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      Research Progress of Seafloor Pockmarks in Spatio-Temporal Distribution and Classification

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          Abstract

          Seafloor pockmarks are important indicators of submarine methane seepages and slope instabilities. In order to promote the understanding of submarine pockmarks and their relationship with sediment instabilities and climate changes, here we summarize the research results of pockmarks in the spatio-temporal distributions and shaping factors. Most of pockmarks occur along active or passive continental margins during the last 25 kyr B.P.. Circular and ellipse are the most common forms of pockmarks, whereas pockmarks in a special crescent or elongated shape are indicators of slope instabilities, and ring-shape pockmarks are endemic to the gas hydrate zones. Further researches should be focused on the trigger mechanism of climate changes based on the pockmarks in the high latitudes formed during the deglaciation periods, and the role of gas hydrates in the seafloor evolution should be elucidated. In addition, the feature of pockmarks at their early stage ( e.g., developing gas chimneys and gas driving sedimentary doming) and the relations between pockmarks and mass movements, mud diapirs could be further studied to clarify the influences of rapid methane release from submarine sediments on the atmospheric carbon contents.

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          Author and article information

          Journal
          JOUC
          Journal of Ocean University of China
          Science Press and Springer (China )
          1672-5182
          20 December 2019
          01 February 2020
          : 19
          : 1
          : 69-80
          Affiliations
          1Key Laboratory of Gas Hydrate, Qingdao Institute of Marine Geology, Ministry of Natural Resources, Qingdao 266071, China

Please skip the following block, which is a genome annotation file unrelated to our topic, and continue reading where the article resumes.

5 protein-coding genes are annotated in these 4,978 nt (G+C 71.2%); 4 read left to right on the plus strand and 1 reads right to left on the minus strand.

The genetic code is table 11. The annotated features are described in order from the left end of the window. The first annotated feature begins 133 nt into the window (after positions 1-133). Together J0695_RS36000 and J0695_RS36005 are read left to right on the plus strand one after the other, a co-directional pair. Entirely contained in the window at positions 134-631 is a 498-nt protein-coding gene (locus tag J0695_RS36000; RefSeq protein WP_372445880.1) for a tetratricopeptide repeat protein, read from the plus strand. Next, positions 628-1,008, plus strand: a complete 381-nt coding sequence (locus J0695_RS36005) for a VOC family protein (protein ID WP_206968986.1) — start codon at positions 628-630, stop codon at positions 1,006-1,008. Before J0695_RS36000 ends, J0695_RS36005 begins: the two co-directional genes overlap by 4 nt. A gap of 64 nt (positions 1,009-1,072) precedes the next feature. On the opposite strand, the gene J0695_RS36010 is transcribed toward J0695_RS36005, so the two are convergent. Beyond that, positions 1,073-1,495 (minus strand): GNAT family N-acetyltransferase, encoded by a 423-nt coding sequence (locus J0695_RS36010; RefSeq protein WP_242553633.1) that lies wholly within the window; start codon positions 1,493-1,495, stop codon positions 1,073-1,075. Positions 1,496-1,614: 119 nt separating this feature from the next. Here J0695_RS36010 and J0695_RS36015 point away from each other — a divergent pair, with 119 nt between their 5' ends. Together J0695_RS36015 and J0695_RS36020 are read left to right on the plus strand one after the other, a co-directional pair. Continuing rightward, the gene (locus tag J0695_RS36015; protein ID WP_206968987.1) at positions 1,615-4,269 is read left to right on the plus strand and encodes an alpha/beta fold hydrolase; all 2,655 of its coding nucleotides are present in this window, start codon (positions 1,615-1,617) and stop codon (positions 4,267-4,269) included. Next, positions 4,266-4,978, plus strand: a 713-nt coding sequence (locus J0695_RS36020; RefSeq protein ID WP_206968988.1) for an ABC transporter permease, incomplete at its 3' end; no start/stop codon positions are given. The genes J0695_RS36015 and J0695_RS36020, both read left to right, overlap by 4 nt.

2Laboratory for Marine Mineral Resources, Qingdao National Laboratory for Marine Science and Technology, Qingdao 266071, China
          3College of Marine Geosciences/Key Laboratory of Submarine Geosciences and Prospecting Techniques, Ministry of Education, Qingdao 266100, China
          4The First Institute of Oceanography, Ministry of Natural Resources, Qingdao 266071, China
          Author notes
          *Corresponding author: XING Junhui, Tel: 0086-532-66782962, E-mail: junhuixing@ 123456ouc.edu.cn
          Article
          s11802-019-3878-6
          10.1007/s11802-019-3878-6
          Copyright © Ocean University of China, Science Press and Springer-Verlag GmbH Germany 2020.

          The copyright to this article, including any graphic elements therein (e.g. illustrations, charts, moving images), is hereby assigned for good and valuable consideration to the editorial office of Journal of Ocean University of China, Science Press and Springer effective if and when the article is accepted for publication and to the extent assignable if assignability is restricted for by applicable law or regulations (e.g. for U.S. government or crown employees).

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          Self URI (journal-page): https://www.springer.com/journal/11802

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